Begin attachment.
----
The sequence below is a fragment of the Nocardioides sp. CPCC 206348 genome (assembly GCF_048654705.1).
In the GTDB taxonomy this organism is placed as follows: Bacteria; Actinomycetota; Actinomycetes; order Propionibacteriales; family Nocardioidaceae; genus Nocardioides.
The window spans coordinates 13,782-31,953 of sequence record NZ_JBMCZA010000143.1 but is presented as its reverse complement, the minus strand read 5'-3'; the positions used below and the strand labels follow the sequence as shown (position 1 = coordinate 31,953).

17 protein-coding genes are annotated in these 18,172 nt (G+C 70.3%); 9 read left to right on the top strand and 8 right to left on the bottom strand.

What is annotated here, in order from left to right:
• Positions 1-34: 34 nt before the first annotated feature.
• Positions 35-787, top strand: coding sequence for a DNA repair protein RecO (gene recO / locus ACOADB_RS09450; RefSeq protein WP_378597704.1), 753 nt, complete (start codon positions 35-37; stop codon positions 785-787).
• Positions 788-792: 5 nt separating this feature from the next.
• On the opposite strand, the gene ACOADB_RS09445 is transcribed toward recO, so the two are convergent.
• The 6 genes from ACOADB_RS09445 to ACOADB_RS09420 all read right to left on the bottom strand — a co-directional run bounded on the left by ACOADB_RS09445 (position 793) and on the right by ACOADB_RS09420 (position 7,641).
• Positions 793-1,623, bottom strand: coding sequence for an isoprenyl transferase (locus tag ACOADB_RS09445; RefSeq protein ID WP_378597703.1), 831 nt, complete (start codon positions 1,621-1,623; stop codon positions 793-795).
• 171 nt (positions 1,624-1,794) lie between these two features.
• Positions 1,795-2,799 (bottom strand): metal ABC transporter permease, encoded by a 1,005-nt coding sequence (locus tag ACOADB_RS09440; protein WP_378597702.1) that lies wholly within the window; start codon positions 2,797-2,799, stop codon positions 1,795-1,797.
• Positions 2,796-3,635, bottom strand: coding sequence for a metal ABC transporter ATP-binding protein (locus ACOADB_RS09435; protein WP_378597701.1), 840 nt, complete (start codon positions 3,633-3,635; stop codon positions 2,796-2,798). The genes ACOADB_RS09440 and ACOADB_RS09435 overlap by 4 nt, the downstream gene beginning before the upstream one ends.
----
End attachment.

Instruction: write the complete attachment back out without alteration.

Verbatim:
The sequence below is a fragment of the Nocardioides sp. CPCC 206348 genome (assembly GCF_048654705.1).
In the GTDB taxonomy this organism is placed as follows: Bacteria; Actinomycetota; Actinomycetes; order Propionibacteriales; family Nocardioidaceae; genus Nocardioides.
The window spans coordinates 13,782-31,953 of sequence record NZ_JBMCZA010000143.1 but is presented as its reverse complement, the minus strand read 5'-3'; the positions used below and the strand labels follow the sequence as shown (position 1 = coordinate 31,953).

17 protein-coding genes are annotated in these 18,172 nt (G+C 70.3%); 9 read left to right on the top strand and 8 right to left on the bottom strand.

What is annotated here, in order from left to right:
• Positions 1-34: 34 nt before the first annotated feature.
• Positions 35-787, top strand: coding sequence for a DNA repair protein RecO (gene recO / locus ACOADB_RS09450; RefSeq protein WP_378597704.1), 753 nt, complete (start codon positions 35-37; stop codon positions 785-787).
• Positions 788-792: 5 nt separating this feature from the next.
• On the opposite strand, the gene ACOADB_RS09445 is transcribed toward recO, so the two are convergent.
• The 6 genes from ACOADB_RS09445 to ACOADB_RS09420 all read right to left on the bottom strand — a co-directional run bounded on the left by ACOADB_RS09445 (position 793) and on the right by ACOADB_RS09420 (position 7,641).
• Positions 793-1,623, bottom strand: coding sequence for an isoprenyl transferase (locus tag ACOADB_RS09445; RefSeq protein ID WP_378597703.1), 831 nt, complete (start codon positions 1,621-1,623; stop codon positions 793-795).
• 171 nt (positions 1,624-1,794) lie between these two features.
• Positions 1,795-2,799 (bottom strand): metal ABC transporter permease, encoded by a 1,005-nt coding sequence (locus tag ACOADB_RS09440; protein WP_378597702.1) that lies wholly within the window; start codon positions 2,797-2,799, stop codon positions 1,795-1,797.
• Positions 2,796-3,635, bottom strand: coding sequence for a metal ABC transporter ATP-binding protein (locus ACOADB_RS09435; protein WP_378597701.1), 840 nt, complete (start codon positions 3,633-3,635; stop codon positions 2,796-2,798). The genes ACOADB_RS09440 and ACOADB_RS09435 overlap by 4 nt, the downstream gene beginning before the upstream one ends.